ARC Centre of Excellence in Synthetic Biology


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8, Nov 2020

I quit sugar: making biofactories that run on waste

Yeast based biofactories can grow food, fuels, chemicals and pharmaceuticals.  One of the barriers to scaling up biomanufacturing has been supplying the sugar that yeast needs for growth.  Now Macquarie research has found a way to use waste products as yeast feed.

For thousands of years, humans have been using yeast for brewing and baking. More recently, we’ve taken our relationship with one particular yeast, Saccharomyces cerevisiae (S. cereivisiae), to the next level, using it to produce food, fuels, chemicals and pharmaceuticals. Yeast based biomanufacturing is more sustainable than petrochemical refining, but there’s a catch. It needs food – specifically, sugars – to grow. And that means using farmland to feed biofactories instead of to feed people.

Ideally, a biomanufacturing yeast would thrive on something that humans can’t eat. In a paper just published in Nature Communications, Dr Monica Espinosa Gomez, and her colleagues have shown that – with help from bioengineering – it can.

Espinosa says, “Microorganisms are being engineered to partially replace petrochemicals; fossil fuels; plant and animal-based food; and even produce entirely new materials such as spider silk, animal-free leather and milk, all using fermentation.

“However, yeast requires sugars from corn or sugarcane to grow and make products.

“This not only makes fermentation expensive and uncompetitive with oil refining, but it also means that production of these next generation bio-products competes with the human food supply by taking up arable land.”

Protecting farmland

Dr Espinosa was awarded her PhD from Macquarie for this research, as part of a team led by Dr Thomas Williams, a Research Fellow at the ARC Centre of Excellence in Synthetic Biology at Macquarie University, which has engineered the evolution of a previously unknown metabolic network in yeast that allows it to metabolise methanol.

This is particularly appealing, because methanol can be extracted from waste products. It can be produced from natural gas, coal and renewable sources such as municipal waste, biomass or agricultural waste. Because it is a liquid, it is also compatible with the existing fermentation, storage, and transportation infrastructure.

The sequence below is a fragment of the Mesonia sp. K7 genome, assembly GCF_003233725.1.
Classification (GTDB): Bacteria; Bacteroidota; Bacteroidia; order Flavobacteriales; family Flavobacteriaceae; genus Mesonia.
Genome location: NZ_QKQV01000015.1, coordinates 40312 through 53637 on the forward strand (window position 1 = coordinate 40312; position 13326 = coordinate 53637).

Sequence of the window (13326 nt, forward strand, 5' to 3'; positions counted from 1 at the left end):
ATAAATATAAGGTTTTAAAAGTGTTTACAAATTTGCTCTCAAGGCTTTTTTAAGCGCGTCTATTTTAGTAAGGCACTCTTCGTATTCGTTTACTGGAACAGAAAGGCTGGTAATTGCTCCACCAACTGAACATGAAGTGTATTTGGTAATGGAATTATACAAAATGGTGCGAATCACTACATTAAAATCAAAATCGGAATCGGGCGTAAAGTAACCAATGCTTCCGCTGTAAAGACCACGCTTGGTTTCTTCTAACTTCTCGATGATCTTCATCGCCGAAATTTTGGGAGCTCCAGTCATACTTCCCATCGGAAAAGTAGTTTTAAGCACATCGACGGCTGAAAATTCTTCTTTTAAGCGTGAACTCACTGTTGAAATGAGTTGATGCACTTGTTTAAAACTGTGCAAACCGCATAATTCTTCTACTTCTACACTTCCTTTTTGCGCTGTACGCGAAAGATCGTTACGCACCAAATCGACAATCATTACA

In previous work, the team had found that S. cereivisiaehas a specific growth and transcription response to methanol. This was an intriguing discovery, because the yeast was not believed to be capable of metabolising methanol.  So they set out to understand, demonstrate, and improve growth on methanol.  To do this they used a technique called Adaptive Laboratory Evolution(ALE).

To fast-track evolution in the lab, the team transferred yeast cultures between two different growth media– the cell culture equivalent of soil for a plant. After 230 generations, they saw that the yeast was growing more strongly on the methanol base than on the glucose medium.  This effect was apparent in all three evolutionary lineages that had been exposed to the methanol growth medium.

This is exciting, not just because it opens up the possibility of fuelling biofactories without devoting arable land to producing sugars for them, but also because of the larger role methylotrophicorganisms play in the environment. Because they are able to grow on one-carbon substrates including carbon dioxide, carbon monoxide, methane, or methanol, they are potentially important remediation agents for Earth’s ecosystems, due to their ability to fix inorganic carbon into biologically available organic carbon.

Exciting first in sustainable feedstock

Williams stresses the importance of this.  “Our current dependence on fossil fuels is not sustainable. We have finite reserves and there are negative environmental impacts from extraction and use.

“By-products from fossil fuel combustion include a myriad of toxic air pollutants and CO2 which is the main anthropogenic contributor to climate change.

“These complex environmental problems call for a global effort to move towards bio-economy in which microbial metabolism is used for the conversion of renewable materials into useful products.”

This discovery marks the first step towards engineering methylotrophy in S. cerevisiae.It is also the first time that the yeast’s native ability to metabolise methanol has been observed.

Espinosa cautions that “We do not yet fully understand the mechanisms that underlie this native capacity, and our strains are far from being industrially relevant.

“We still need to work out how to engineer robust and rapid growth on methanol.But, this is a very exciting advance in developing sustainable feedstock for microbial fermentation, and reducing the problems caused by fossil fuel use.”

The research was funded by the CSIRO Synthetic Biology Future Science Platform.


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